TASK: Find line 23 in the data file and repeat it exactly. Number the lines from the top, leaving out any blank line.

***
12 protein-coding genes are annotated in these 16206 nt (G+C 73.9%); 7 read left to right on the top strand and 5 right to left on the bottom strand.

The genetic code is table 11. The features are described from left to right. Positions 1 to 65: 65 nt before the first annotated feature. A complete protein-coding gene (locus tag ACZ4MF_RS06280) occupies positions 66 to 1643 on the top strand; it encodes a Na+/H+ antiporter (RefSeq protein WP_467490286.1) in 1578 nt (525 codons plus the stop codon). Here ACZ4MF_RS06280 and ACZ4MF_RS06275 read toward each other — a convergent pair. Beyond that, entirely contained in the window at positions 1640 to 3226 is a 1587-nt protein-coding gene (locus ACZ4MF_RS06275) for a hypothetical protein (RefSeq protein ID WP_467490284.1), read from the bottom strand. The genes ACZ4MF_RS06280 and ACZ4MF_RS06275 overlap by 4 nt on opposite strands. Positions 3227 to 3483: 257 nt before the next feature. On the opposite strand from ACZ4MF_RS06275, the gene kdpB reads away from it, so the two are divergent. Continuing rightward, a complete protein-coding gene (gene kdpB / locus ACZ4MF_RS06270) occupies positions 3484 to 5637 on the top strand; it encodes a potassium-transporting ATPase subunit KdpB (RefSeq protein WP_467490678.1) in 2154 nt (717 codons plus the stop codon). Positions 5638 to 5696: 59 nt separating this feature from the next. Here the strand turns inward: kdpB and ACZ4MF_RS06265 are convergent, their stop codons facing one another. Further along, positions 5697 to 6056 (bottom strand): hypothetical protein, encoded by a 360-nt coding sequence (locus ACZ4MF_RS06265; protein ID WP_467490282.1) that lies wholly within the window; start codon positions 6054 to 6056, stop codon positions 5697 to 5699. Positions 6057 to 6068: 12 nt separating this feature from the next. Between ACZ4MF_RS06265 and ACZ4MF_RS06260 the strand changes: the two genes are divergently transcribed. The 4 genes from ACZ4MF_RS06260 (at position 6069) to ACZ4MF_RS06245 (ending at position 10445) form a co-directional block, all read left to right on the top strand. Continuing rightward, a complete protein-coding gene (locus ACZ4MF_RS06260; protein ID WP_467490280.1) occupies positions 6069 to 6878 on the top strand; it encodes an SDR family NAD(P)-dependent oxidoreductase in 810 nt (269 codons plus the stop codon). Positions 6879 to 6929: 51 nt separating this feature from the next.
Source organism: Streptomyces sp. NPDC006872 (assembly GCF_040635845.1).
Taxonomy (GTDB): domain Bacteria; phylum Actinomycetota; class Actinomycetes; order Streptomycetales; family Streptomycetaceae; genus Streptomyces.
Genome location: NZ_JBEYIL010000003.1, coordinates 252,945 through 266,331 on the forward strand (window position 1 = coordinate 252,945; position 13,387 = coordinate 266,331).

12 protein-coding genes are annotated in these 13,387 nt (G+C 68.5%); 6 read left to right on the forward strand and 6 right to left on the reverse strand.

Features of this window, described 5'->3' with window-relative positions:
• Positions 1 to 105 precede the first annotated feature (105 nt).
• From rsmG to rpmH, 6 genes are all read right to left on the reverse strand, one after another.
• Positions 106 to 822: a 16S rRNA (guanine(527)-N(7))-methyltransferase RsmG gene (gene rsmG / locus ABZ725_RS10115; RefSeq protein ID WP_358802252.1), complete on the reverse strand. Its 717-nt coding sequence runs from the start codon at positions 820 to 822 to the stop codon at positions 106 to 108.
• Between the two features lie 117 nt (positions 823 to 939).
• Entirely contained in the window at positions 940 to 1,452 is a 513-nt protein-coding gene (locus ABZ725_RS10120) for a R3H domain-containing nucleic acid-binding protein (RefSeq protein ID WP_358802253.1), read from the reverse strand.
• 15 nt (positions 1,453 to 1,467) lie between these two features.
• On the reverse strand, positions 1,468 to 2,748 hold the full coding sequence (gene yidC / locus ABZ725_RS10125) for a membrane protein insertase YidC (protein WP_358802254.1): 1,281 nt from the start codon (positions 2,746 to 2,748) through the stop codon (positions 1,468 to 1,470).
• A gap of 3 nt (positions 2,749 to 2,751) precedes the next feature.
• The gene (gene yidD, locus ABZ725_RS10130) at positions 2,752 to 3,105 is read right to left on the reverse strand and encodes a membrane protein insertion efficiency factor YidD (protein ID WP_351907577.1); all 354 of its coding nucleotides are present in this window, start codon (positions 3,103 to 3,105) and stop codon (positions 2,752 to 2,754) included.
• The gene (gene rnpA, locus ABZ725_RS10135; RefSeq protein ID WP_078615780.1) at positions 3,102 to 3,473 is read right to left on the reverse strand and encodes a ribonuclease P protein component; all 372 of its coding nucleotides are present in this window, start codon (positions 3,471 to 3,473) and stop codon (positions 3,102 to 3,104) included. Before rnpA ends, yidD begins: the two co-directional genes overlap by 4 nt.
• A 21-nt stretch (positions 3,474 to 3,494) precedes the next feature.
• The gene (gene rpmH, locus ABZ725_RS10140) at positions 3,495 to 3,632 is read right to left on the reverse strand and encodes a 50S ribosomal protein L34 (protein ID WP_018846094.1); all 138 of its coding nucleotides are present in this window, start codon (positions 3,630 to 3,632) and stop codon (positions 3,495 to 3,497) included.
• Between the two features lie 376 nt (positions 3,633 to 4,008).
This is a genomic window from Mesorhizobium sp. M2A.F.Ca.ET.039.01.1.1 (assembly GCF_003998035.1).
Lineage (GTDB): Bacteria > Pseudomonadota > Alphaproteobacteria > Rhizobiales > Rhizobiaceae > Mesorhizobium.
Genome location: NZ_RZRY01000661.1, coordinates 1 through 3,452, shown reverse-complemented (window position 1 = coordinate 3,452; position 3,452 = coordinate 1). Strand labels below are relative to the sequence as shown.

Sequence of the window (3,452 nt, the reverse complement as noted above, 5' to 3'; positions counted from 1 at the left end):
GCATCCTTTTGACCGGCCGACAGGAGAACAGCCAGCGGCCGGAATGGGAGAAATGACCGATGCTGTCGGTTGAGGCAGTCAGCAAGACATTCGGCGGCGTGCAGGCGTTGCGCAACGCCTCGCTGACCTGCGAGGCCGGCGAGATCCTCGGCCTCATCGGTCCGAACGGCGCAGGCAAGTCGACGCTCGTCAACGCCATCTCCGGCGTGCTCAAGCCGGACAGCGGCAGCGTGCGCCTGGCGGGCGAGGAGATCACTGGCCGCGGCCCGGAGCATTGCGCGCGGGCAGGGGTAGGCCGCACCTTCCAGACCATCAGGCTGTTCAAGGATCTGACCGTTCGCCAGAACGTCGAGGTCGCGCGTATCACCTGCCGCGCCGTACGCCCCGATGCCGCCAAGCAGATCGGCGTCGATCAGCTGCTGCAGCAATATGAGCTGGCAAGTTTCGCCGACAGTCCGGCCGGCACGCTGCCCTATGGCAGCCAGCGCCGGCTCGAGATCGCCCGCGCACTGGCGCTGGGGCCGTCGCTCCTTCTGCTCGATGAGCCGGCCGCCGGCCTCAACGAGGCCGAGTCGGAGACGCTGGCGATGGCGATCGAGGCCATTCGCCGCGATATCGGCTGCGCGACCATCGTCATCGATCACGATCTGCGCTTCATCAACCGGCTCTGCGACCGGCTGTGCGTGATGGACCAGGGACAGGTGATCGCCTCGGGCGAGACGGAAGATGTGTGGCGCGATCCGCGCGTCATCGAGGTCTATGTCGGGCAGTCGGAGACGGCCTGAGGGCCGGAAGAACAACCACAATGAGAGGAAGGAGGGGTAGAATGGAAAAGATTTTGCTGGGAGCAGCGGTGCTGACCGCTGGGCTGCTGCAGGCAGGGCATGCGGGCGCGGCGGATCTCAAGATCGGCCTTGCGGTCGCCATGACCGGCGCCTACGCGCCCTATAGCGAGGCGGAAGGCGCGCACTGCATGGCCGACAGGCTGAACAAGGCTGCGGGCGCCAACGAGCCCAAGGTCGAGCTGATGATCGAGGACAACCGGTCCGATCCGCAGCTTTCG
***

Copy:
Genome location: NZ_RZRY01000661.1, coordinates 1 through 3,452, shown reverse-complemented (window position 1 = coordinate 3,452; position 3,452 = coordinate 1). Strand labels below are relative to the sequence as shown.